I'm confused about what effect the uid or gid has on the ability of a process to execute a file. I read the section I could find on them in APUE, but I must have missed the part where Stevens explains this. I know that the superuser has an id of 0 and can execute any file, but I am lost what happens with specific uid or gid numbers. I am also not particularly sure if uid or gid is relevant, or if euid and egid are the only things that matter?

For example, this is a question we got in class:

Assume a process with effective user id 4 and effective group id 7 tries to execute a file with user id 4, group id 9, and permissions rw-r-x--x. What will happen (and why)?

So I suppose since user write permission is not granted the process should not be able to execute the file? Or since the uid and euid are the same the process can execute the file? Where does the egid and gid come into this?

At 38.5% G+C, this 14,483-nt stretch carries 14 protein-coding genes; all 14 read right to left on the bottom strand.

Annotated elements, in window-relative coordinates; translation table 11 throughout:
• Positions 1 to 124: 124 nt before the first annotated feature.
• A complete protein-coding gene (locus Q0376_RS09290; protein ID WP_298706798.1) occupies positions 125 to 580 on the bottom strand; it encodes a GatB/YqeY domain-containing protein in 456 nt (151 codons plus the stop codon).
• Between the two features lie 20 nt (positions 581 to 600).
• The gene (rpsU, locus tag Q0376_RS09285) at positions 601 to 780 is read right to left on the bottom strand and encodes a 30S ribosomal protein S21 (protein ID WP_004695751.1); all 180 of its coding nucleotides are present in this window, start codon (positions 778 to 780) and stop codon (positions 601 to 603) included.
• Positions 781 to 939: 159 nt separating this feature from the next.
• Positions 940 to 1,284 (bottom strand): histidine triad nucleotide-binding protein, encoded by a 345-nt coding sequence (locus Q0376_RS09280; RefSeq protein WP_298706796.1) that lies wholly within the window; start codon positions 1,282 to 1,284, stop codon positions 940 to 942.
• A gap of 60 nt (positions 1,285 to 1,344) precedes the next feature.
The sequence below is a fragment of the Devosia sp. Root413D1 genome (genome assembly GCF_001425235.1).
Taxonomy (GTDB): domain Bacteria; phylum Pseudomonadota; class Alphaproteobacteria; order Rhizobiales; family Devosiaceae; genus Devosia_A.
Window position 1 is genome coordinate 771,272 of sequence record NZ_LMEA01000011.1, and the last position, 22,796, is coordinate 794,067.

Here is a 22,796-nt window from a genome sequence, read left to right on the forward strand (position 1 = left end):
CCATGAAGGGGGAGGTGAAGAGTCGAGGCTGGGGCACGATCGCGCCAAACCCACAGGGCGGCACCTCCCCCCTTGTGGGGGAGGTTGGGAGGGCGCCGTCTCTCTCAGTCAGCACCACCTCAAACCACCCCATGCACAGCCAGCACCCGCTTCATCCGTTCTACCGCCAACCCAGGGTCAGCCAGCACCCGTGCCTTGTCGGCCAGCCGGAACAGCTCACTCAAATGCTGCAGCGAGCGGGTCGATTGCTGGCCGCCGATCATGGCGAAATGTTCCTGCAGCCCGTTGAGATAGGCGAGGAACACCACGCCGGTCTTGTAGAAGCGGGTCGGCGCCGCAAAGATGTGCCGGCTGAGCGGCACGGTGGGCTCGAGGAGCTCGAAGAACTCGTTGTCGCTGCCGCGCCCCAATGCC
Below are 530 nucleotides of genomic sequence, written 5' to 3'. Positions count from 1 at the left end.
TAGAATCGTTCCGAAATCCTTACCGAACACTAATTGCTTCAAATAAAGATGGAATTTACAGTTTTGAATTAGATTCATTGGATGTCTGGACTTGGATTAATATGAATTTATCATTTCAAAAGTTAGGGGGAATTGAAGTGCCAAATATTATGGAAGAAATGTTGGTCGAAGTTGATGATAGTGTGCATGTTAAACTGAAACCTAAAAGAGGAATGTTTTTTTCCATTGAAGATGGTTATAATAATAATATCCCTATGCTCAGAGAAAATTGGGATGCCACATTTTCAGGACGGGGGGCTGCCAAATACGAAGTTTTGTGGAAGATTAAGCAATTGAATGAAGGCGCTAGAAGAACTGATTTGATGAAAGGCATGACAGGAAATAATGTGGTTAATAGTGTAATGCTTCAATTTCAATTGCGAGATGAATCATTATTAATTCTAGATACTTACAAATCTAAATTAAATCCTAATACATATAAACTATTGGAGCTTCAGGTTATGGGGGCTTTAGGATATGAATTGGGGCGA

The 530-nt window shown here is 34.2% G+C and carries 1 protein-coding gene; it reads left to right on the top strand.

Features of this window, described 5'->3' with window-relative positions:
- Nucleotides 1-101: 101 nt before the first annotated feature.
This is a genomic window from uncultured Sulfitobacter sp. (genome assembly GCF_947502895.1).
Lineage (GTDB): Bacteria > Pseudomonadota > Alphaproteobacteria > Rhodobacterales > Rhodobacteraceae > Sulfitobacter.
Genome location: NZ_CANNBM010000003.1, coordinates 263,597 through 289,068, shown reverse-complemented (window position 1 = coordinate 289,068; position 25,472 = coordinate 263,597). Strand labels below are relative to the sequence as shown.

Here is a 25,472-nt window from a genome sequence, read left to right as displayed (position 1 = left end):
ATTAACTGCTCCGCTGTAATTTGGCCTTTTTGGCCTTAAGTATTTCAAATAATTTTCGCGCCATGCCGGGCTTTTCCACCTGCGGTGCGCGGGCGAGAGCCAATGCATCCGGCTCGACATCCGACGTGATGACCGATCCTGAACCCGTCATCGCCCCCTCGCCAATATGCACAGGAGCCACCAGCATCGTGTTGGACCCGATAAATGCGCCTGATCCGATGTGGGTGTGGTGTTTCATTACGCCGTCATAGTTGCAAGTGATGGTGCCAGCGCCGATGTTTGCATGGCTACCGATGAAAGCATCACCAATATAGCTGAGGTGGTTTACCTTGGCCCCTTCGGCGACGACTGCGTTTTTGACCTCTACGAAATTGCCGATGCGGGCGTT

I think I figured it out, so if the euid matches the uid and user execute permissions are granted then the file will be executed. Similarly, if the egid and gid match and the gid execute bit is set or the other execute bit is set (there is no other id to check so the other execute bit suffices) the execute will go through. If none of these are true then permission will be denied.

So in the example above the the euid matches the uid, but the user execute bit is not set. The group execute bit is set, but the egid does not match the gid. But other execute bit is set, so the file will be executed successfully.

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